On Friday, May 18, 2018, The New York Times and the Washington Post reported that, beginning in July 2016, an FBI informant contacted and met with Trump Campaign officials in a clandestine effort to obtain information about the Campaign’s dealings with Russian operatives. The news reports state that an American professor teaching in Britain met with George Papadopoulos, a foreign-policy advisor to the Trump Campaign and, later, with Carter Page, an advisor, and Trump Campaign co-chairman Sam Clovis.
Demands for informant’s information immediately arose. Representative Devin Nunes, Chair of the House Intelligence Committee, has subpoenaed the informant’s information and threatened to hold Attorney General Jeff Sessions in contempt if the DOJ does not comply. White House Chief of Staff John Kelly similarly requested that the DOJ supply information about the informant and his activities. And, in an interview published today in The Wall Street Journal, Trump lawyer Rudy Giuliani said that the president needs the informant’s information before he will consider sitting for an interview with Special Counsel Mueller.
And earlier today, President Trump demanded via Twitter that the DOJ look into the FBI’s alleged “infiltration” into the Trump Campaign.
Citing national-security concerns and potential danger to future investigations, the DOJ refuses to disclose the informant’s identity or provide any information about his alleged activities. If this dispute were to ever make it to court—say, in an action to enforce Nunes’ subpoena—is there an evidentiary privilege that supports the DOJ’s position?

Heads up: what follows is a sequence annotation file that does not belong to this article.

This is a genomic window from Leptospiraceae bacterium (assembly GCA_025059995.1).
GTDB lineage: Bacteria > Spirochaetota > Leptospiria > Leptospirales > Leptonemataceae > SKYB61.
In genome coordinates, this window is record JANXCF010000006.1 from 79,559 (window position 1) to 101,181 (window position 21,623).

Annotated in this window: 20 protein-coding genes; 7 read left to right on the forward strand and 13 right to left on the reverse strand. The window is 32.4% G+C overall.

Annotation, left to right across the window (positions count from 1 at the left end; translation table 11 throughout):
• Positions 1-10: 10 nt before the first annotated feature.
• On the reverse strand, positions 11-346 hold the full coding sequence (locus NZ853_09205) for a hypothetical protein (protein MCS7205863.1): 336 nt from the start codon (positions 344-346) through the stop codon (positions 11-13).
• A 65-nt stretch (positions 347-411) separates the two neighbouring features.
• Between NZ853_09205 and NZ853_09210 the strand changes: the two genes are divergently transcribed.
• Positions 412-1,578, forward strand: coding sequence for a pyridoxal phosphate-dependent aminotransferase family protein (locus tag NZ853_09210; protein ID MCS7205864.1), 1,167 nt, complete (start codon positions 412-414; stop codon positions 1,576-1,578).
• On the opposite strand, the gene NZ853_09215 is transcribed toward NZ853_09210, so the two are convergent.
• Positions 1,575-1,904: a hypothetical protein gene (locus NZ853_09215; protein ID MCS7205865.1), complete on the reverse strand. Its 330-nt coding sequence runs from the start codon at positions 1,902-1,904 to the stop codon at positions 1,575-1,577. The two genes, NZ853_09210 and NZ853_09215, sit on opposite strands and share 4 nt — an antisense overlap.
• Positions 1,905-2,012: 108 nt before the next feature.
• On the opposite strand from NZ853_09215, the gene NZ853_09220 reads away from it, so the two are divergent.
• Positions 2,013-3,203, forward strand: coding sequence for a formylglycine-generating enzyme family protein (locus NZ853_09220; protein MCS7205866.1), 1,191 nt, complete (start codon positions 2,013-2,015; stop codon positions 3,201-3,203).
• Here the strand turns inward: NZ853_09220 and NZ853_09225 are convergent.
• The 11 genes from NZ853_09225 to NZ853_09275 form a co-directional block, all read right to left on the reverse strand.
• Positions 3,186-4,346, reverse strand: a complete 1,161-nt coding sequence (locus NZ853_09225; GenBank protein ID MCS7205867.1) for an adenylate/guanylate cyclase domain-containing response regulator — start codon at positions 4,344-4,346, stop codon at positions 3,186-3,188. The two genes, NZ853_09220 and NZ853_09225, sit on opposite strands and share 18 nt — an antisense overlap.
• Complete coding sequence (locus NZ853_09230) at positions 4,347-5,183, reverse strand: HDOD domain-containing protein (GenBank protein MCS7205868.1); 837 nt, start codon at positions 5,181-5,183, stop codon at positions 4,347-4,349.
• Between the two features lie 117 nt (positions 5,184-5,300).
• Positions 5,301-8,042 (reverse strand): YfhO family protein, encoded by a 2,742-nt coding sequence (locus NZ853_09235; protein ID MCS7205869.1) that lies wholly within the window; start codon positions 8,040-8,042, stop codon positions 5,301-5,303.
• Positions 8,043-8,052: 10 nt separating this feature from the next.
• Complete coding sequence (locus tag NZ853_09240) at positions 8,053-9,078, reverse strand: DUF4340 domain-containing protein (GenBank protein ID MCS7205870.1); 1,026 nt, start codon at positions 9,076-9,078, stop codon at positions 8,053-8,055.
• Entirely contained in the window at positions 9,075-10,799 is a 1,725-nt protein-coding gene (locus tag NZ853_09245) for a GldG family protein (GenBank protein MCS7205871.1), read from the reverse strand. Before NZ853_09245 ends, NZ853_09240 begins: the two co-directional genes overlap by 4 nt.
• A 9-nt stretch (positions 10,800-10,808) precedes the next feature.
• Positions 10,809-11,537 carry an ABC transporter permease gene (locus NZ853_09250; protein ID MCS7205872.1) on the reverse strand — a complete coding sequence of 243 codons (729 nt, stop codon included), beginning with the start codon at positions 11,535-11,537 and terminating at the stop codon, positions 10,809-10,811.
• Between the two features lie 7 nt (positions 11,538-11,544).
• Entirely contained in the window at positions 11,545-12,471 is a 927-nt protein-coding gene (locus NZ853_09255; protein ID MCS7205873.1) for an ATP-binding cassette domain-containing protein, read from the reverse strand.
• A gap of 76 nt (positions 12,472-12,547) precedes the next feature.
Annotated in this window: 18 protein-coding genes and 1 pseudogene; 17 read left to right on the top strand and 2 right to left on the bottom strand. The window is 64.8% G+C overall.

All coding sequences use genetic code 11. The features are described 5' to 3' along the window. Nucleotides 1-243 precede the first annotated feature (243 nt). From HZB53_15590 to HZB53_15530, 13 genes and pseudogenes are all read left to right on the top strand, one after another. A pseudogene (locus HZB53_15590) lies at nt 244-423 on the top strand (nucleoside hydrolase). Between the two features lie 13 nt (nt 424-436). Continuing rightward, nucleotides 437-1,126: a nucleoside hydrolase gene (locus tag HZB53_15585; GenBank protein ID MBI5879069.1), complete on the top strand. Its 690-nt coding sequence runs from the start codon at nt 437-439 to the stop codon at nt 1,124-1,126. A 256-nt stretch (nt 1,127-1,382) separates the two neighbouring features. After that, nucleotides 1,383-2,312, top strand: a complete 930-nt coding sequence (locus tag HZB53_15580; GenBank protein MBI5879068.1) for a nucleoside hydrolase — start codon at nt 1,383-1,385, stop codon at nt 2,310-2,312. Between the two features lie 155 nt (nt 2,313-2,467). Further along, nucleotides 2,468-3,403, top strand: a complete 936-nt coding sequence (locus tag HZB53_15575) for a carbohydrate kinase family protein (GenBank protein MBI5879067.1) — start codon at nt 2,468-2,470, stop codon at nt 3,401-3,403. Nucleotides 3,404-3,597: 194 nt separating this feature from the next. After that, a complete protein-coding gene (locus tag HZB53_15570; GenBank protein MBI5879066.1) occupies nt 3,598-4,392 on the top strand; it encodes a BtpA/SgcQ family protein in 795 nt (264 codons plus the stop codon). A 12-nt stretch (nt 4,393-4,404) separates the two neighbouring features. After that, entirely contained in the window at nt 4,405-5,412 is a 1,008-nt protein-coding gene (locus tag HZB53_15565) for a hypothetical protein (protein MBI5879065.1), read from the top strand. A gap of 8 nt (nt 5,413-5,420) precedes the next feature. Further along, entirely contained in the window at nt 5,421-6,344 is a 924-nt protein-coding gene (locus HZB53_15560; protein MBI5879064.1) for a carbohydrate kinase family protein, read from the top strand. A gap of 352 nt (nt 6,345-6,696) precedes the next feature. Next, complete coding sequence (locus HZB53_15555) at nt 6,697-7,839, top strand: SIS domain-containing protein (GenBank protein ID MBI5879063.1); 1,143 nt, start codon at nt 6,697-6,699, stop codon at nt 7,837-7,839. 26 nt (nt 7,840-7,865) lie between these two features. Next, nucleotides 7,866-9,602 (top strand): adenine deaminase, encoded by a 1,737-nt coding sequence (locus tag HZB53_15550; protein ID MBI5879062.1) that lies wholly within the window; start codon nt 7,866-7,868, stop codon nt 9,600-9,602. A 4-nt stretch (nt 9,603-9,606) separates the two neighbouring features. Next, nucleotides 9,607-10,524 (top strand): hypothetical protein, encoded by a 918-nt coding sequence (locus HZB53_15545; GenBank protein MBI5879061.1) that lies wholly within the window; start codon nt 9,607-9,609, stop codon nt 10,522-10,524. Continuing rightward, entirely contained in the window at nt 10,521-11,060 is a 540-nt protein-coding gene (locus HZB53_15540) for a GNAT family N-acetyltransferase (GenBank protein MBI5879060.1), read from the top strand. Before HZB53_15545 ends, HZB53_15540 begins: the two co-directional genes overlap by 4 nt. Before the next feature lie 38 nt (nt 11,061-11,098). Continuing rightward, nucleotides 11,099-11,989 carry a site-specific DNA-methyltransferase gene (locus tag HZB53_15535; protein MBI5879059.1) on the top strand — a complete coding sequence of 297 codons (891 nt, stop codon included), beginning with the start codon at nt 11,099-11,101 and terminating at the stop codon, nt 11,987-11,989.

Yes, there is. The government–informant privilege, which SCOTUS redefined in Roviaro v. United States, 353 U.S. 53 (1957), protects from compelled disclosure the identity of persons, or informers, who supply information about legal violations to the appropriate law-enforcement personnel. Despite the name’s implication, the privilege belongs to the government, not to the informer, but it protects informers from retaliation or retribution and encourages More…
What a sad month for the privilege. While I was away in trial and attending other day-job responsibilities the last few weeks, the president announced the death of the attorney–client privilege. It was a good life, and I’m sorry to see it end.
Born in 1577 in the English case of Berd v. Lovelace, 21 Eng. Rep. 33, the privilege lived a long life that emboldened some and frustrated others. It successfully navigated the Atlantic during Colonial America, survived a revolution and civil war, expanded during the Industrial Revolution, and withstood the Internet Age, only to perish abruptly and unceremoniously in cauldron of federal prosecutors, a president, a lawyer, and a porn star.
Rest in peace, dear privilege.
But wait. It appears the rule of law has resurrected the privilege, and it may return stronger than ever. Let’s unfold this death-and-resurrection story. More…
We see privilege issues discussed in judicial decisions, legal commentary, and mainstream news. Here is my Monthly Privilege Roundup of interesting privilege issues for December 2017.
→The Google/Uber trade-secrets litigation has produced several privilege-related issues, as I profiled here and here—but nothing like this. The court delayed the trial after the ND Cal. U.S. Attorney revealed a letter (available here) from a former Uber employee claiming that a former Uber in-house attorney instructed employees to mark emails as “privileged” even if they were not seeking legal advice. See Jennifer Williams’ article on the issue, which quotes yours truly, for more information.
→A lawyer for the Trump Transition Team sent a letter, available here, informing House and Senate leaders that the Special Counsel’s Office (Mueller) “unlawfully” received privileged information from the General Services Administration. Mueller’s office denies the allegations. Read the CNN story here. Katie Phang, MSNBC legal analyst (and an excellent trial lawyer) opines that the Transition Team’s privilege concern is a “legal nothingburger.” See Katie’s commentary here.
→President Trump tweeted that he fired General Mike Flynn “because he lied to the Vice President and the FBI.” This statement, of course, contradicts the President’s earlier statements More…